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A Comparison of Traffic Accommodation Guidelines in Alberta from a Practical Perspective


With a natural resource rich economy, Calgary’s rapid growth has necessitated the construction of southeast quadrant of Stoney Trail, which will serve as the city’s ring road once all four quadrants are completed. The portion of Stoney Trail being constructed will include 14 km of new freeway, 13 km of upgrades and expansions and the construction or upgrade of 9 interchanges. Traffic Accommodation Strategies (TAS) temporarily divert traffic to accommodate construction activities, while ensuring worker and traveller safety. The need is most prevalent where the existing roadways cannot be closed for construction. While TAS’s are essential for safety, the attention paid towards their development and execution is sometimes less than what is warraneted. In an effort to streamline the process, various jurisdictions and organizations have published standards and recommendations for TAS design and implementation. While these publications are sometimes similar they can differ greatly from each other in certain critical areas. On the Southeast Stoney Trail (SEST) project, the differences have become an issue at times, such as where the standard in-force impractical to implement, or when the TAS covers two different jurisdictions that employ significantly different standards. This paper examines various standards and recommendations applicable to Alberta in order to analyse the similarities and discrepancies between them. A commentary on the SEST project is included to highlight any deficiencies in the published material. Finally, attempts are made to rationalize and streamline an approach in situations where conflicting standards are in-place. Potential legal issues with utilizing different standards are discussed.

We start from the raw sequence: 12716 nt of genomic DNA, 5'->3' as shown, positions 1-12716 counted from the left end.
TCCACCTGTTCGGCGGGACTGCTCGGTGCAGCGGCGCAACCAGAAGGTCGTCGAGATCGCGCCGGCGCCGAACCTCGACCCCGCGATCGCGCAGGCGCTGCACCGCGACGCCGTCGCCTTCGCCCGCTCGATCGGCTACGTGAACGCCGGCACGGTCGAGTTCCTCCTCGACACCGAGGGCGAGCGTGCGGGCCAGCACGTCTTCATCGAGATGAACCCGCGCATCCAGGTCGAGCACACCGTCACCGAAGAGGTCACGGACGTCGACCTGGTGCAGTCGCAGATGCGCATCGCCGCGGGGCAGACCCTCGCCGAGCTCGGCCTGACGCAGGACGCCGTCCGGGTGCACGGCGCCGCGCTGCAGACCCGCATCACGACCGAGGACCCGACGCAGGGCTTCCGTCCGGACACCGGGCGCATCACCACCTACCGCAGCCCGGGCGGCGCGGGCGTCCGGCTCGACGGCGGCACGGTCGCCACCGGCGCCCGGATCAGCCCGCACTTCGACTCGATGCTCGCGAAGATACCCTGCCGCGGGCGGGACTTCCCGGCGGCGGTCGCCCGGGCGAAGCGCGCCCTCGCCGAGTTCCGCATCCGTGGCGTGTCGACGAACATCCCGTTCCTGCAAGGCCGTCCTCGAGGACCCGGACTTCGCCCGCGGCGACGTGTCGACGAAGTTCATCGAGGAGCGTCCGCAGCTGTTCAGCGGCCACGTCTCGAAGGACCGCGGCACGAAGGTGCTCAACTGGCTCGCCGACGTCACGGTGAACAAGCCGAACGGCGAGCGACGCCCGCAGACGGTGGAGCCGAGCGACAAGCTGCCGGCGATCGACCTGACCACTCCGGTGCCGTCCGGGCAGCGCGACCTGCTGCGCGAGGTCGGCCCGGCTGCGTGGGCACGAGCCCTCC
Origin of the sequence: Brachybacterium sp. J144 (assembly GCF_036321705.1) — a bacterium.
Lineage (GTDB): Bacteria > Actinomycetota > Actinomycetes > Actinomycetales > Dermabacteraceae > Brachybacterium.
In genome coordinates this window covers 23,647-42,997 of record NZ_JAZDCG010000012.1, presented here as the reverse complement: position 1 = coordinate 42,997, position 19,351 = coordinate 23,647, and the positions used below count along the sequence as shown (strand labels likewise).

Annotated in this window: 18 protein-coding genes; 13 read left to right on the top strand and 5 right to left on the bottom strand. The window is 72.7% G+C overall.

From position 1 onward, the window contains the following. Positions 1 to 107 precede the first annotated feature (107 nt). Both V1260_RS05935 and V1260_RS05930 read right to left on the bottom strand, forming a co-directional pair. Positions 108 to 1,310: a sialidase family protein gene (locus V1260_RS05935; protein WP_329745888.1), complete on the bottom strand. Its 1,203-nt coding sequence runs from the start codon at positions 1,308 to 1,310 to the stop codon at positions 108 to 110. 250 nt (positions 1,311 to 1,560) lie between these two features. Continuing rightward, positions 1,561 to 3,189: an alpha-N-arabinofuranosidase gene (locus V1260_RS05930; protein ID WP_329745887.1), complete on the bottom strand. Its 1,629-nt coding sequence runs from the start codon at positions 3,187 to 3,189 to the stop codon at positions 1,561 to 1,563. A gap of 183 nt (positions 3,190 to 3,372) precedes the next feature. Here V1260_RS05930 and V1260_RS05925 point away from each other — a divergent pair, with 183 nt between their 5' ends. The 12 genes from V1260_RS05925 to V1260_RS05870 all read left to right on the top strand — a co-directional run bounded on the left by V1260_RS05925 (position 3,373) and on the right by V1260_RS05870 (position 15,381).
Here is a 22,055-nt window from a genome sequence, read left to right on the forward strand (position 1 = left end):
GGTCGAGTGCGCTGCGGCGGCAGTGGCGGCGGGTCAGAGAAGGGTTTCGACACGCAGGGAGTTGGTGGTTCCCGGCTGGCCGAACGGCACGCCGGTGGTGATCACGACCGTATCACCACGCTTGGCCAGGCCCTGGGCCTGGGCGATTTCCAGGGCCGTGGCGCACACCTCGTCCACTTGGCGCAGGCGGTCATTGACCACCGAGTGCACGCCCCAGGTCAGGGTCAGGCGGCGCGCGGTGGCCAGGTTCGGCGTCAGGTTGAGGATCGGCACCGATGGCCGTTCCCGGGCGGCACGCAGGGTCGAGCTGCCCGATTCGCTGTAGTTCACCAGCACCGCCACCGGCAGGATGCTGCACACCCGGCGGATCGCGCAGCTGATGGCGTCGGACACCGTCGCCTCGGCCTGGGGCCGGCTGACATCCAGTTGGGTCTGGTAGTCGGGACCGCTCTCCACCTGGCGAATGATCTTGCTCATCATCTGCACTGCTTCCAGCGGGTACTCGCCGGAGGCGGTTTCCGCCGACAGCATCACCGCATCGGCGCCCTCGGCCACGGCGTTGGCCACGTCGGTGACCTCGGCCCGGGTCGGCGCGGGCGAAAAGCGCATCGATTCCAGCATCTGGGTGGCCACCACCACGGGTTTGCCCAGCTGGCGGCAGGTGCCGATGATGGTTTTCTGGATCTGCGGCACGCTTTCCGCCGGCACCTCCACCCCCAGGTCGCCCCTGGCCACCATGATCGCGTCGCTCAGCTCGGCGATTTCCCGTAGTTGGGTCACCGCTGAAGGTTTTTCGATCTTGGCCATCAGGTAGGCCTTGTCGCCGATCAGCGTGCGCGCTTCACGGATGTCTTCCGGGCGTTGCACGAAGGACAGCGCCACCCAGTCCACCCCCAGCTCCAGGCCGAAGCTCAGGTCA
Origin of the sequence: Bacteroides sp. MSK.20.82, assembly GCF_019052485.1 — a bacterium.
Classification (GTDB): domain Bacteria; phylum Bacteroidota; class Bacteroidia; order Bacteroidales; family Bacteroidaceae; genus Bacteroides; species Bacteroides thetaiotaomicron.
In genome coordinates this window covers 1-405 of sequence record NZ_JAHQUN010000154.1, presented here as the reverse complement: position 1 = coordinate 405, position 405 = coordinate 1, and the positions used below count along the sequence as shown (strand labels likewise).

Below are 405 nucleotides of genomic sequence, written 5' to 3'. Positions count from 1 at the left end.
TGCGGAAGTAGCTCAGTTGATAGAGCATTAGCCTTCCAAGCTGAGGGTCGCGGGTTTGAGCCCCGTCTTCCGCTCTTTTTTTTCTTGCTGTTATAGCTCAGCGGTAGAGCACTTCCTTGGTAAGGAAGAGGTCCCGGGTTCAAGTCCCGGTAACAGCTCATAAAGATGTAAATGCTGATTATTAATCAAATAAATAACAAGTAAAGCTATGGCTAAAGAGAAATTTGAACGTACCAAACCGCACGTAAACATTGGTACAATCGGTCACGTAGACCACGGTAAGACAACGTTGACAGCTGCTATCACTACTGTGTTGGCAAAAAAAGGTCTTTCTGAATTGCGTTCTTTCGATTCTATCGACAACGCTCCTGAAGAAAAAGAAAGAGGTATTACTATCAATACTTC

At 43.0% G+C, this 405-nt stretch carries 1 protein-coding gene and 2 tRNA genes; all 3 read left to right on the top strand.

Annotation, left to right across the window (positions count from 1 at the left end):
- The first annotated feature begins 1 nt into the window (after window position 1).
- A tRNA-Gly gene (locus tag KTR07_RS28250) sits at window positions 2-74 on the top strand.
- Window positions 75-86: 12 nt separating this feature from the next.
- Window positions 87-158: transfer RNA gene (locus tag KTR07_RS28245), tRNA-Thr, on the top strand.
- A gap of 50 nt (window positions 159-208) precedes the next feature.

Conference Paper Details

Session title:
Jeffrey Lo
Bosco W. Tong
Construction, Maintenance and operations